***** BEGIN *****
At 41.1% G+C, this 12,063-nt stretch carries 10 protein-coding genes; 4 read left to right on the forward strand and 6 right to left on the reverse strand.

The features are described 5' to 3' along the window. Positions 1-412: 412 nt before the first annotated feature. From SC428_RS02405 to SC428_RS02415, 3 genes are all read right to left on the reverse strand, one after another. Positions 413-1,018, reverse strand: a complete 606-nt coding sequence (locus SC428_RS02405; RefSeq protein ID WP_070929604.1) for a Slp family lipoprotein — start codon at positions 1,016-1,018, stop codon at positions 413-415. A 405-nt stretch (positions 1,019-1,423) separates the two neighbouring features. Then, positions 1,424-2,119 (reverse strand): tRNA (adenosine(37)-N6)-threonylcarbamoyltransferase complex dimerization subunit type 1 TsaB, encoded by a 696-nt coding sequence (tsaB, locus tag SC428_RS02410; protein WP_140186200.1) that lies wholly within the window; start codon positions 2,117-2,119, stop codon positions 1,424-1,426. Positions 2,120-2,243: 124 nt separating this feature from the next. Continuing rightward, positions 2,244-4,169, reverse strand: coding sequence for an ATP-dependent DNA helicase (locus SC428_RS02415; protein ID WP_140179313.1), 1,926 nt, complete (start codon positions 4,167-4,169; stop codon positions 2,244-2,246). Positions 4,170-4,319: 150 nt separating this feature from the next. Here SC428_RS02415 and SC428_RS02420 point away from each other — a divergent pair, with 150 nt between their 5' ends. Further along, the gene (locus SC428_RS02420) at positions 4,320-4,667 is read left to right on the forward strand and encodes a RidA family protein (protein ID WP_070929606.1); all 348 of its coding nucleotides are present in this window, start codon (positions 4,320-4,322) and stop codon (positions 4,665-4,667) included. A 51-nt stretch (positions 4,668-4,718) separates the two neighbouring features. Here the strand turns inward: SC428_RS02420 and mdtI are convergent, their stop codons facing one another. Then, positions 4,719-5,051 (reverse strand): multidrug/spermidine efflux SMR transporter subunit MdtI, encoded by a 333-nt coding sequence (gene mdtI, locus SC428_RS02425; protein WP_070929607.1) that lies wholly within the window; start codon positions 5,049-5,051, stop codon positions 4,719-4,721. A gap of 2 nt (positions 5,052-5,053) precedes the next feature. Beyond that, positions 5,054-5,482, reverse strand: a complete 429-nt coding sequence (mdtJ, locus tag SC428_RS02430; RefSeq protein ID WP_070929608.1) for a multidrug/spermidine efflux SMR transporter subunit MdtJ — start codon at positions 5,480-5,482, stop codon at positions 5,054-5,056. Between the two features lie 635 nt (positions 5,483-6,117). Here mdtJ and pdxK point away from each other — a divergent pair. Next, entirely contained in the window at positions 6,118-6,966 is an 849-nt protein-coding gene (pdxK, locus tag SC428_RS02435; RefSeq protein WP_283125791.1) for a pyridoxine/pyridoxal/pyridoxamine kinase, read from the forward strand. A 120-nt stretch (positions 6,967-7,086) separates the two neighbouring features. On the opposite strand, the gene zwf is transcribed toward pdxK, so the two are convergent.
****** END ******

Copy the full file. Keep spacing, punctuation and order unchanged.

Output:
At 41.1% G+C, this 12,063-nt stretch carries 10 protein-coding genes; 4 read left to right on the forward strand and 6 right to left on the reverse strand.

The features are described 5' to 3' along the window. Positions 1-412: 412 nt before the first annotated feature. From SC428_RS02405 to SC428_RS02415, 3 genes are all read right to left on the reverse strand, one after another. Positions 413-1,018, reverse strand: a complete 606-nt coding sequence (locus SC428_RS02405; RefSeq protein ID WP_070929604.1) for a Slp family lipoprotein — start codon at positions 1,016-1,018, stop codon at positions 413-415. A 405-nt stretch (positions 1,019-1,423) separates the two neighbouring features. Then, positions 1,424-2,119 (reverse strand): tRNA (adenosine(37)-N6)-threonylcarbamoyltransferase complex dimerization subunit type 1 TsaB, encoded by a 696-nt coding sequence (tsaB, locus tag SC428_RS02410; protein WP_140186200.1) that lies wholly within the window; start codon positions 2,117-2,119, stop codon positions 1,424-1,426. Positions 2,120-2,243: 124 nt separating this feature from the next. Continuing rightward, positions 2,244-4,169, reverse strand: coding sequence for an ATP-dependent DNA helicase (locus SC428_RS02415; protein ID WP_140179313.1), 1,926 nt, complete (start codon positions 4,167-4,169; stop codon positions 2,244-2,246). Positions 4,170-4,319: 150 nt separating this feature from the next. Here SC428_RS02415 and SC428_RS02420 point away from each other — a divergent pair, with 150 nt between their 5' ends. Further along, the gene (locus SC428_RS02420) at positions 4,320-4,667 is read left to right on the forward strand and encodes a RidA family protein (protein ID WP_070929606.1); all 348 of its coding nucleotides are present in this window, start codon (positions 4,320-4,322) and stop codon (positions 4,665-4,667) included. A 51-nt stretch (positions 4,668-4,718) separates the two neighbouring features. Here the strand turns inward: SC428_RS02420 and mdtI are convergent, their stop codons facing one another. Then, positions 4,719-5,051 (reverse strand): multidrug/spermidine efflux SMR transporter subunit MdtI, encoded by a 333-nt coding sequence (gene mdtI, locus SC428_RS02425; protein WP_070929607.1) that lies wholly within the window; start codon positions 5,049-5,051, stop codon positions 4,719-4,721. A gap of 2 nt (positions 5,052-5,053) precedes the next feature. Beyond that, positions 5,054-5,482, reverse strand: a complete 429-nt coding sequence (mdtJ, locus tag SC428_RS02430; RefSeq protein ID WP_070929608.1) for a multidrug/spermidine efflux SMR transporter subunit MdtJ — start codon at positions 5,480-5,482, stop codon at positions 5,054-5,056. Between the two features lie 635 nt (positions 5,483-6,117). Here mdtJ and pdxK point away from each other — a divergent pair. Next, entirely contained in the window at positions 6,118-6,966 is an 849-nt protein-coding gene (pdxK, locus tag SC428_RS02435; RefSeq protein WP_283125791.1) for a pyridoxine/pyridoxal/pyridoxamine kinase, read from the forward strand. A 120-nt stretch (positions 6,967-7,086) separates the two neighbouring features. On the opposite strand, the gene zwf is transcribed toward pdxK, so the two are convergent.